It also yields informed guesses as to the traits of the ancestral animal that gave rise to them all – incorporating those traits into an artist’s conception of what it would have looked like.
The result resolves a long-standing debate, but Dr. Maureen O’Leary said it could also contribute to a new way of tackling such debates.
“I think that it will go a long way toward showing people a way forward for using all the data… both DNA and anatomy. I think that had been an intimidating kind of project because of its scale,” she said.
“Now that we can do that…we are sort of iteratively working and refining the <<Tree of Life>> in that way.”
One of the strongest lines of evidence that dinosaurs were cold-blooded, like modern reptiles, has been knocked down.
Prior studies of dinosaur bones uncovered what are known as “lines of arrested growth”.
The creatures were presumed to be cold-blooded because modern cold-blooded animals show these same lines.
But scientists reporting in Nature have studied the bones of 41 modern mammal species from around the world, finding everyone had these lines as well.
A number of discoveries in recent years have challenged the 40-year-old notion that dinosaurs were cold-blooded.
But because soft tissues such as organs and skin are not preserved, much of what is known about dinosaurs must be inferred from their bones, and comparisons made with modern animals that can be studied in greater detail.
Lines of arrested growth, or Lags, occur because organisms tend to suspend their growth and rally their resources during seasonal periods of environmental stress such as cold or dry conditions.
One of the strongest lines of evidence that dinosaurs were cold-blooded, like modern reptiles, has been knocked down
This forms a boundary from one season to the next as growth resumes when conditions are more favorable.
They are familiar in creatures such as molluscs, whose slow annual accumulations can be seen as ridges in their shells.
Lags have also been found in the bones of reptiles and amphibians and have until now been assumed to be limited to ectotherms – cold-blooded animals – that are more subject to the whims of harsh environments.
Meike Koehler of the Catalan Institute of Palaeontology in Barcelona and her colleagues were therefore surprised by what they found.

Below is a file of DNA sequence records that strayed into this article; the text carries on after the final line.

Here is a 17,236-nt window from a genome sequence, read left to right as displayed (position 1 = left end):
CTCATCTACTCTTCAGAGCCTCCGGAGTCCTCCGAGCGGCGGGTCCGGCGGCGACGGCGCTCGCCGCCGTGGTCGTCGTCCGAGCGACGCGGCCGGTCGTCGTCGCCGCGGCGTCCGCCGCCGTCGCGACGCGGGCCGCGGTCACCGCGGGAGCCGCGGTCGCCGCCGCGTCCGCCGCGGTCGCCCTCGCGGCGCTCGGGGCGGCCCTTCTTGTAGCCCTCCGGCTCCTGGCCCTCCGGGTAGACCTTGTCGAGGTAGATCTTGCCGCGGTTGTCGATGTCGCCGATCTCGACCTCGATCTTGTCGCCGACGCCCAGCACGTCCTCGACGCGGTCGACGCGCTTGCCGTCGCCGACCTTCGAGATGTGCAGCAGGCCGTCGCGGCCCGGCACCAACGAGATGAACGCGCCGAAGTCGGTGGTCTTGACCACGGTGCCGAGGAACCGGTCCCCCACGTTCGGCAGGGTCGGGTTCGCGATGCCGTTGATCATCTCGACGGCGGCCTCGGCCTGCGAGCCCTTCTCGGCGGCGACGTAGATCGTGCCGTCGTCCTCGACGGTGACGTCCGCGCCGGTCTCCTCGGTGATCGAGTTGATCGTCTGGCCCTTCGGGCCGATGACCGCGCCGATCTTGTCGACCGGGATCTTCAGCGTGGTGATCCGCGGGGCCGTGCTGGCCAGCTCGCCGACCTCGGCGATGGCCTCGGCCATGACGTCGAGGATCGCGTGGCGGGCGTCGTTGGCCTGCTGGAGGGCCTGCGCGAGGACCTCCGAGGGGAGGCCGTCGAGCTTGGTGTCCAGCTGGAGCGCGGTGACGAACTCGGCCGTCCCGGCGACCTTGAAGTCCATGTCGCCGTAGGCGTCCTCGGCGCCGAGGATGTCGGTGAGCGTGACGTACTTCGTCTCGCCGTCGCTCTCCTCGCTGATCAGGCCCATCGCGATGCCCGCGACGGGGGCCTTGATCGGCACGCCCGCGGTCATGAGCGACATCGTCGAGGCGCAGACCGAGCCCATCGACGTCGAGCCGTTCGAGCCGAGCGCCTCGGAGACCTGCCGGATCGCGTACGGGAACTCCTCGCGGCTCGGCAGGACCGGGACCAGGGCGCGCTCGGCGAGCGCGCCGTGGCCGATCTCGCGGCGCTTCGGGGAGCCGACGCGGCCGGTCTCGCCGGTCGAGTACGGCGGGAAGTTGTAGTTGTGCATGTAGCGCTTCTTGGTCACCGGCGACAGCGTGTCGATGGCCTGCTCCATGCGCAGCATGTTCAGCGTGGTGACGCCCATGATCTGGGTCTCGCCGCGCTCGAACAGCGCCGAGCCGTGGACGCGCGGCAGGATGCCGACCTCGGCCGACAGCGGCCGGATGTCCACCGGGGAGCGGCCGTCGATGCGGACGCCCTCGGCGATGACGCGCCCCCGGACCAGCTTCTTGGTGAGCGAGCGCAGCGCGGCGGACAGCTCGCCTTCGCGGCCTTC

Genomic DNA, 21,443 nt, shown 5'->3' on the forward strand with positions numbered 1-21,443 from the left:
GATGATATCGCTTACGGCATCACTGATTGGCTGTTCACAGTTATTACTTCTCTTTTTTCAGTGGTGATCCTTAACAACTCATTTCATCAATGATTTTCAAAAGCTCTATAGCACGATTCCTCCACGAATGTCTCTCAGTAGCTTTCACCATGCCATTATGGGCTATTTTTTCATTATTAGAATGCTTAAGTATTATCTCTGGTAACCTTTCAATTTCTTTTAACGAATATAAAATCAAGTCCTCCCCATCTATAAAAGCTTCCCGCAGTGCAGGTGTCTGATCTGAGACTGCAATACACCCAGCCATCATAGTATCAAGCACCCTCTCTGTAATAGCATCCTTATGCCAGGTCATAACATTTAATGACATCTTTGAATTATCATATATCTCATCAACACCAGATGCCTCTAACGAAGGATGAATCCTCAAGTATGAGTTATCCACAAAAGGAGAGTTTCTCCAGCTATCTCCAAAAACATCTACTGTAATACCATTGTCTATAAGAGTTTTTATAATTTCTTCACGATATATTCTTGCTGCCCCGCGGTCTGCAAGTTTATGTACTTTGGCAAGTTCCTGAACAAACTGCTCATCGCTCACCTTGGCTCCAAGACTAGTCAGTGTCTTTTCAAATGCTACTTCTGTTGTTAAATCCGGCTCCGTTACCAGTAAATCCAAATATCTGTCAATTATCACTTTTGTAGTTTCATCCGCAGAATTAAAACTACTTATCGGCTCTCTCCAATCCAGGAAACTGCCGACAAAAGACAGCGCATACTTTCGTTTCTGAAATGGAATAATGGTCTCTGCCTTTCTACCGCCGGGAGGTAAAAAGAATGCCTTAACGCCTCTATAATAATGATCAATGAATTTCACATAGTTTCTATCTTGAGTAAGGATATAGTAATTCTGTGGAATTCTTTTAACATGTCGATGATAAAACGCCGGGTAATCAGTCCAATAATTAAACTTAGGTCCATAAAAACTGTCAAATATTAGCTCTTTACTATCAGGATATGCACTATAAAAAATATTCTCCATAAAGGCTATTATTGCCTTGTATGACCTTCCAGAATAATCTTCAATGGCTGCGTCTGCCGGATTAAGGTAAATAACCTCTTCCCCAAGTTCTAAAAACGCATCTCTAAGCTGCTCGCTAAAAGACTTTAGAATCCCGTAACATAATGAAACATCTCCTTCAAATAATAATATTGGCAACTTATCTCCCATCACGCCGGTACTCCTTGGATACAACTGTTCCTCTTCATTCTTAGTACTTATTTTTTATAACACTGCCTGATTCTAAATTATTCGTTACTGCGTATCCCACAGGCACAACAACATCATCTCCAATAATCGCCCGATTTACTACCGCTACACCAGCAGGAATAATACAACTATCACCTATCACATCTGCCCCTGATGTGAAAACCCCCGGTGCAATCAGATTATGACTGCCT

“Originally this was not a paper that we aimed to do,” Dr. Meike Koehler.
“We were very curious to know how environmental conditions and changes affect bone growth in fossil and extant mammals, to get a good idea about… how they may have coped with these changes in the past.”
As the team studied the thigh bones of animals from all over the world – ranging from the Svalbard reindeer in the Arctic to muntjac deer species from South Asia – Lags showed up in every one.
“These lines of arrested growth have been used a lot in dinosaurs, but nobody has ever had a really deep look at mammals,” Dr. Meike Koehler explained.
David Weishampel, a palaeontologist at the Center for Functional Anatomy and Evolution at Johns Hopkins University School of Medicine in Maryland called the new work “a wonderful paper” and said it was a welcome addition to the debate.
“I think most (palaeontologists) regard dinosaurs as being [warm-blooded] but there’s a lot of waffling in the data that appeared before that wasn’t conclusive,” he said.
“It’s about time we have a connection between the modern bone histology and fossil bone histology, through a very nice ecological and metabolic comparison.”
While Prof. David Weishampel considers it a closed case, Dr. Meike Koehler herself is more reserved about the result.
“I don’t think that this debate is really settled,” she said.
“But this is the first time that you can say that Lags do not say anything about warm- or cold-bloodedness.”
She and her team will go on and put the Lags to use in studies of modern animals instead.
“It’s like dendrochronology – the rings in trees. You can do skeletal chronology in bones and infer things like longevity, age at maturity, juvenile states – traits which are very, very important to get an idea about the health of a population and whether it is vulnerable.
“It is very good to know now that mammals do show these Lags and we can use them in the same way that we do in amphibians and reptiles to understand the situation of a population.”